After a breakfast of eggs, potatoes, and pancakes, plus more coffee, I hopped in the car and glided down the snow-covered byway to Maverick’s parking lot. Mine was the third car there, and I’m pretty sure the first two belonged to employees. Up in the lodge, said employees prepped the ski area for the day, while local schoolkids slowly filed in for the day’s lesson. It was race day and anticipation was high. The competitors nervously greeted each other while parents stacked homemade cookies in a corner for post-race rewards. It took all my restraint not to sneak a chocolate chip for my third coffee.

My boots had never fully warmed from their night in my igloo-like cabin, so by this point my feet were solid blocks. Time to get moving. I buckled my buckles and strapped my straps and headed for the lift. I say the lift because Maverick only has one, and it's ten minutes to the top. I was fortunate enough to be skiing with the hill’s new general manager, longtime Bozeman resident and budding ski-area manager, Erik Borge. “I’ve always loved the lifestyle," he told me, "and when this opportunity came up, I couldn’t let it pass by.”

Erik’s passion for skiing and the ski community was obvious in his dedication to Maverick. While this is his first year running the place, he’s diving in head-first. “We close around 4pm, and then I spend an hour or two talking to folks in the Maverick Room [the lodge’s bar], before eating some dinner, and maybe paying a bill or two," he explained. "Then it’s on to grooming, which can go on through the night. There are nights I don’t sleep.” Erik related all this with an infectious smile that made me want to be a part of the community he’s creating. I’m stoked and we haven’t even made a turn yet.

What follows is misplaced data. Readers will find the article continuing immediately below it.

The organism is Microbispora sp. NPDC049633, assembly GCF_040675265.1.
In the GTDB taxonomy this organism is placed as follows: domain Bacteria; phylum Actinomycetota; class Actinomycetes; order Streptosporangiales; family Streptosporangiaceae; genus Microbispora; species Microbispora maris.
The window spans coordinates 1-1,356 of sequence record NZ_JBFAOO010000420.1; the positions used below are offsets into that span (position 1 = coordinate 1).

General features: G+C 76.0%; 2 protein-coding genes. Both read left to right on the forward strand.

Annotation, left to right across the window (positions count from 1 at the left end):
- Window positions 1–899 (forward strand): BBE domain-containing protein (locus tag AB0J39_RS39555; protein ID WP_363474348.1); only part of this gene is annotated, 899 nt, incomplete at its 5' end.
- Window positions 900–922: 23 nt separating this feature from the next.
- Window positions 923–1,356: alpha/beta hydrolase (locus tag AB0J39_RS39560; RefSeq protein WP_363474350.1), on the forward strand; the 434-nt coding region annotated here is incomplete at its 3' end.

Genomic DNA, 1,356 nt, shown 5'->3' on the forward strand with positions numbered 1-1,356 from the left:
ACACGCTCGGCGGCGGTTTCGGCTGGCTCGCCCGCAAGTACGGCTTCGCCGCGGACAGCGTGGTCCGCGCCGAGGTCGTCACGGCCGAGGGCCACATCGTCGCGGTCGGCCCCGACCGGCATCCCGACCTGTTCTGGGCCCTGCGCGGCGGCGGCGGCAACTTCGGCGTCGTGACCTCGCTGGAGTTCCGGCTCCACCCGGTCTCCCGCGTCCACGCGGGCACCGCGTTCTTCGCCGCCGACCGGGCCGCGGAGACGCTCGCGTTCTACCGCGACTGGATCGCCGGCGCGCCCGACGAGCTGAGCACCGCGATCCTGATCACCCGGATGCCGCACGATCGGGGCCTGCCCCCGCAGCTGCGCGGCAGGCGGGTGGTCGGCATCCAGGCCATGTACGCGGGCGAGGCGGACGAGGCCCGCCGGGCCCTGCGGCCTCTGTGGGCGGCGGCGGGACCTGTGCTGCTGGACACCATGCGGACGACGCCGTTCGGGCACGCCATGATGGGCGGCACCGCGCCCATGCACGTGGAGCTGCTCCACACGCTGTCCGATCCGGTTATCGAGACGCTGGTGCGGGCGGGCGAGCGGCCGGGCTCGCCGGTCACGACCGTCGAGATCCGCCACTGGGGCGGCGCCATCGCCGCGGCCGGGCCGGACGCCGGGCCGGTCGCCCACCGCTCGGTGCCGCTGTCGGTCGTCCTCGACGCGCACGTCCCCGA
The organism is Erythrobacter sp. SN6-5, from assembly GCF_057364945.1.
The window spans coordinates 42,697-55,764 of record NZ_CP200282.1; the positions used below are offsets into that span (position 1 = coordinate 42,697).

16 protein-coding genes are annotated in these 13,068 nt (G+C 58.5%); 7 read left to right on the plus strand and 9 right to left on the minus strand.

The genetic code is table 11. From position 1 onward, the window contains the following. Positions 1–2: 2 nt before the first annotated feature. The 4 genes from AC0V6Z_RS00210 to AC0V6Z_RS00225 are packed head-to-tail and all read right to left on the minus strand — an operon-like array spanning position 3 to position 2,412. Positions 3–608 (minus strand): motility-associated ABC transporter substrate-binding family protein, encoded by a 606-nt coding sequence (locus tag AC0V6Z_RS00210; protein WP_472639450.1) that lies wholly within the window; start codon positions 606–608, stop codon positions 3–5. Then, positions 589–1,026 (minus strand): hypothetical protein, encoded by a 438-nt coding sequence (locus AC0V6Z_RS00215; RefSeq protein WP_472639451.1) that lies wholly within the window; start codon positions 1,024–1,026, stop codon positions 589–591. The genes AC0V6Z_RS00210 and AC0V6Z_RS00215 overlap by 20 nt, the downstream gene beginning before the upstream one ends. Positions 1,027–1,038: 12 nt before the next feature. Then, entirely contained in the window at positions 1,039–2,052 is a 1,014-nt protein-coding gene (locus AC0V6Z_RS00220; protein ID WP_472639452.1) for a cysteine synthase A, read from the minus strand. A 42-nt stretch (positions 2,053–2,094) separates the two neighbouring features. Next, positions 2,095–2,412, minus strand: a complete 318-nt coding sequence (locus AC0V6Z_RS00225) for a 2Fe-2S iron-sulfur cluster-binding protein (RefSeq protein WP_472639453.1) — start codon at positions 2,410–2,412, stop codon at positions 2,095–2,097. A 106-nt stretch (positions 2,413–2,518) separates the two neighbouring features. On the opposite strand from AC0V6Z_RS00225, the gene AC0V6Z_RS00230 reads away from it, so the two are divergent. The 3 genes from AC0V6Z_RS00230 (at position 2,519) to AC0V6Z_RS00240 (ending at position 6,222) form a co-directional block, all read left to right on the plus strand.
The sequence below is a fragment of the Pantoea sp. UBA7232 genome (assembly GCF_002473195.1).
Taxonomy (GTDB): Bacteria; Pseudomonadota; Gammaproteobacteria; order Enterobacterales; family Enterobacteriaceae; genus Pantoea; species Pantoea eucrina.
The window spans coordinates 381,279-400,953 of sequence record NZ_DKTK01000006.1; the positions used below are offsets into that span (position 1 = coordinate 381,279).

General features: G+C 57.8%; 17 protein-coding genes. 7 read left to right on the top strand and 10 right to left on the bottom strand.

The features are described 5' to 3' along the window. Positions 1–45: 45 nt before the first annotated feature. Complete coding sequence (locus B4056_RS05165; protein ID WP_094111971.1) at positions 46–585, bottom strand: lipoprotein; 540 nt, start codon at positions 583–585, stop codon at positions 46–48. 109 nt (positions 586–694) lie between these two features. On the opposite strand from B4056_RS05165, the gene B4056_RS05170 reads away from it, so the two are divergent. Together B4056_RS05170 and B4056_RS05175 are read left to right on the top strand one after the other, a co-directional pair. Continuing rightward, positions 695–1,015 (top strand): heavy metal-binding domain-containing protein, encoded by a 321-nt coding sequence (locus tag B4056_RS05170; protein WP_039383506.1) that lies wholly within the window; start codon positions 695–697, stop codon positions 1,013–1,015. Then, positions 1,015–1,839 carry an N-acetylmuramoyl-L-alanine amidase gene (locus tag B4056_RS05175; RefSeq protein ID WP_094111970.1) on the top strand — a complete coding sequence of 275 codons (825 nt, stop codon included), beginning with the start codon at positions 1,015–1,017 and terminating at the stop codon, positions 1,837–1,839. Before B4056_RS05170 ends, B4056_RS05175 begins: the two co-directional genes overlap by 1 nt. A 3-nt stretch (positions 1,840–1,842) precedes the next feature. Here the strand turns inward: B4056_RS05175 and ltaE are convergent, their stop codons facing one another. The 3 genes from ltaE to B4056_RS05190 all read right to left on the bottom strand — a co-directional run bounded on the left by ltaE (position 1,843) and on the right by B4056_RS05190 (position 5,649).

Unloading at the top, we hung a right and dropped down the mountain’s north side. We ran into a patroller who said something I couldn't hear, but apparently we were meant to follow him. Skiing with the boss has its perks. We dropped into a mellow blue run called Thin Air before banking right and flying past a sign labeled Widow Maker, with two diamonds on it. Great, I thought as the pitch tipped far more vertical. But the snow was soft and the turns were great. Plus, no one was there – and the snow was soft and the turns were great.

Maverick Mountain, Montana Skiing
Long, empty runs at Maverick Mountain.

We lapped the lift for the morning, dipping in and out of “secret” tree stashes, still soft from the snow early in the week. Around noon, we stopped for a burger. I had a beer – the four taps are all occupied by Dillon’s Beaverhead Brewery, so it was as good as the skiing.

Needing to get back to Bozeman and the new Montana, I said my goodbyes and vowed to return for the infamous Bartender’s Cup in March. (If you’re looking for a party and want to avoid the spring-break crowd, put this on your calendar.)

In the parking lot, I strapped my skis to the roof, slid my boots off and my sneakers on, and plopped down behind the wheel. My legs were heavy and I smiled at having worn myself out at a little one-lift ski area in old-time Montana.